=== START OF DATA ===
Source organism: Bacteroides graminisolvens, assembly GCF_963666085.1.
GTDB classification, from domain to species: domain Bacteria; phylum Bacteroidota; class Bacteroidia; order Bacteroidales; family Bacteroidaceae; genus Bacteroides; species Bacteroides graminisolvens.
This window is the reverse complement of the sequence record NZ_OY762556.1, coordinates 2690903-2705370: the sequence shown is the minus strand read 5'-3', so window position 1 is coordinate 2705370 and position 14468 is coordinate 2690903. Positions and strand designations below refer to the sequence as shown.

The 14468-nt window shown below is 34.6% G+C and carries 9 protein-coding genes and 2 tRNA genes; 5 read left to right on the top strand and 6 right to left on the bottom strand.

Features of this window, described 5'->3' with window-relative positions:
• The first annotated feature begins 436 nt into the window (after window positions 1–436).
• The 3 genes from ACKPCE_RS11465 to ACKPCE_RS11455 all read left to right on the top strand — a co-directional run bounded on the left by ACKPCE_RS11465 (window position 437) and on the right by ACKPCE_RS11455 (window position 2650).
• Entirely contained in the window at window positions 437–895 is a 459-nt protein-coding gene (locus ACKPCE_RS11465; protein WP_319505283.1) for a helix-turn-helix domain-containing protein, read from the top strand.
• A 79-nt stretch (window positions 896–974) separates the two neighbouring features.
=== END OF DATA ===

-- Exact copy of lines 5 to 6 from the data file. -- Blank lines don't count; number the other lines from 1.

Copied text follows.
Features of this window, described 5'->3' with window-relative positions:
• The first annotated feature begins 436 nt into the window (after window positions 1–436).